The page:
Henson Fuerst Reports Significant Victory for Wake County Property Owner

Henson Fuerst land condemnation attorneys David Henson and Chris Beacham report a significant victory for a Wake County property owner in a recent case involving a permanent utility easement (PUE) stretching across the frontage of the property. Henson Fuerst Attorneys have been challenging the overly broad taking language used by the NC Department of Transportation (DOT) in these easements across the state. This win at a section 108 hearing is only the second known order from a Superior Court judge holding the DOT accountable for fully encompassing language that allows for the DOT and utility companies to install an unlimited number of items within the PUE area including: gas lines, telephone lines, wireless facilities, fences, signs, telephone poles, water lines, broadband communications, sewer lines, distributed antenna systems, and any other utilities that may be approved in the future.

The current taking language of the department states:

“A permanent utility easement for all purposes for which the plaintiff is authorized by law to subject the same. Said utility easement in perpetuity is for the installation and maintenance of utilities, and for all purposes for which the Department of Transportation is authorized by law to subject same.”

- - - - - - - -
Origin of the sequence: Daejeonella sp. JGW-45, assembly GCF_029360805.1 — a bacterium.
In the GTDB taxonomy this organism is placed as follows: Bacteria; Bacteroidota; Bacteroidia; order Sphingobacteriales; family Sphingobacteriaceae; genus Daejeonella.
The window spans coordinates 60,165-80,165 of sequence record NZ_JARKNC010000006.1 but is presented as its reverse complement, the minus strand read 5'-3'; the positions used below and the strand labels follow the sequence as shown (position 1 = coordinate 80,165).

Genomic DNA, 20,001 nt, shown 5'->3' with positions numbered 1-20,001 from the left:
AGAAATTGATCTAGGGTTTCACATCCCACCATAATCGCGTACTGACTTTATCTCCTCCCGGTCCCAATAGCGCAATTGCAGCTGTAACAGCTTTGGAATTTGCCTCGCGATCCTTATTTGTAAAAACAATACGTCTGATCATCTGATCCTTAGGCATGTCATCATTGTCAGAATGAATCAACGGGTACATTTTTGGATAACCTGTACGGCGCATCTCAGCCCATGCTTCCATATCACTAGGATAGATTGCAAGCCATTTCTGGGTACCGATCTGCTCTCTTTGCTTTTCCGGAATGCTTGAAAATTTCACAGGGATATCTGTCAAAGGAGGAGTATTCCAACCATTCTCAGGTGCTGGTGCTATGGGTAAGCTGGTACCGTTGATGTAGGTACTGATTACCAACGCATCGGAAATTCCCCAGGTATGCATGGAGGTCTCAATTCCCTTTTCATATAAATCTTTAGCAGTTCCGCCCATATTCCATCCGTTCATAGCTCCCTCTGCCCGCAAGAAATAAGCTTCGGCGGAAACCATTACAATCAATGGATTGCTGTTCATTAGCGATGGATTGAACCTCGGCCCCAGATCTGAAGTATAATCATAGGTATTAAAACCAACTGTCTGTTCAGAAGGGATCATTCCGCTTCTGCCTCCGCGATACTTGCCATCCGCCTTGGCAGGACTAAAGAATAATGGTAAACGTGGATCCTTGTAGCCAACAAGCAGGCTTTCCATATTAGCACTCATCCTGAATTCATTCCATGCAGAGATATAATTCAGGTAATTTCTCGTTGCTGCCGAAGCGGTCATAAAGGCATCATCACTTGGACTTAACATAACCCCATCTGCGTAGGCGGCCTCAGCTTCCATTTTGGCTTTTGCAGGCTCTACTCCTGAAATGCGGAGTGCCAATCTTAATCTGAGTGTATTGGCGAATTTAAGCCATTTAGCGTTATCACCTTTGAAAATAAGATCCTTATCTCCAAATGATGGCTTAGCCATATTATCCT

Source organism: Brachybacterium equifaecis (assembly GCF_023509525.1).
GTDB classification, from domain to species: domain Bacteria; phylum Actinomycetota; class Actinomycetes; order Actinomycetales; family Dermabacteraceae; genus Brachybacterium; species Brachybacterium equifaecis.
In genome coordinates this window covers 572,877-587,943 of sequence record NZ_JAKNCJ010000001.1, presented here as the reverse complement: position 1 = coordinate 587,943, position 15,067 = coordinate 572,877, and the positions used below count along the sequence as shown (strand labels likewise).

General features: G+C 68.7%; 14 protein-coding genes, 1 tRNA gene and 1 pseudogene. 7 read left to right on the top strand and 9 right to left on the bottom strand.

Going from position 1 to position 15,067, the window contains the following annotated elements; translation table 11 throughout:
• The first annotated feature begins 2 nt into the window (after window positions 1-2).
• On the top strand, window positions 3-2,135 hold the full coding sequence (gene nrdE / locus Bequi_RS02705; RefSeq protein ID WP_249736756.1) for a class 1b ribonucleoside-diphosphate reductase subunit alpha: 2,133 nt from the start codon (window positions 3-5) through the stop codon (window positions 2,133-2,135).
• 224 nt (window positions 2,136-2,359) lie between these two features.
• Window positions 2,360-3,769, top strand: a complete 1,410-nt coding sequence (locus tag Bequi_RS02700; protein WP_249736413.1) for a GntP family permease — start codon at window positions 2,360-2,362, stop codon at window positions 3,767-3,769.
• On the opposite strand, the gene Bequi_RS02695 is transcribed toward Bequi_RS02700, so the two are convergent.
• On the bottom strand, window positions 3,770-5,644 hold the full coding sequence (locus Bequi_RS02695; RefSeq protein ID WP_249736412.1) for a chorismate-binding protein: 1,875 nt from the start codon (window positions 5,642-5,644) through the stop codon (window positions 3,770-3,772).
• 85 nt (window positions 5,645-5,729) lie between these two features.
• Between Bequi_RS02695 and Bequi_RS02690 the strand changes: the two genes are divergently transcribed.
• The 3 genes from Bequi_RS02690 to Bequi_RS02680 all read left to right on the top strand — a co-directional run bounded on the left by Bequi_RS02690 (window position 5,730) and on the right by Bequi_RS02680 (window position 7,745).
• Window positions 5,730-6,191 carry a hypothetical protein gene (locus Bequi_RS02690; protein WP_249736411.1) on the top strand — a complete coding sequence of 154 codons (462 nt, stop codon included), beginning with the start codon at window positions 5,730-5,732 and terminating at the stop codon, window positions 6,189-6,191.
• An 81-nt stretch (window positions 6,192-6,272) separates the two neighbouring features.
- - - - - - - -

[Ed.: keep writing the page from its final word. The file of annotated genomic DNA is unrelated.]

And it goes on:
In the case at hand, the commercial property is proximally located to the I-440 beltline and has a highest and best use as multi-family residential development. Pursuant to the order, the judge held:

  1. That the permanent utility easements taken were so broad and extensive that the DOT has the right to use and occupy the entire easement to the total exclusion of the property owner (including denying access),
  2. In determining just compensation and damages for the property owner, that all parties and their experts must assume that the DOT will fully and forever exercise all interests and rights it has taken,
  3. All of the statutory items listed in North Carolina General Statutes § 136-18.(2)(c) and 136-18(10) can be installed by the DOT or their assignees without consultation or consent of the land owner,
  4. The parties and their experts must consider the fully exercised rights taken by the DOT, and not simply what they intend to do with the property.

This order represents a major win for this property owner, but also sets the stage for similar arguments that other commercial property owners across the state should consider to make sure they get full just compensation. Remember, it’s the rights that are taken that matter, not what the DOT intends to do with those rights.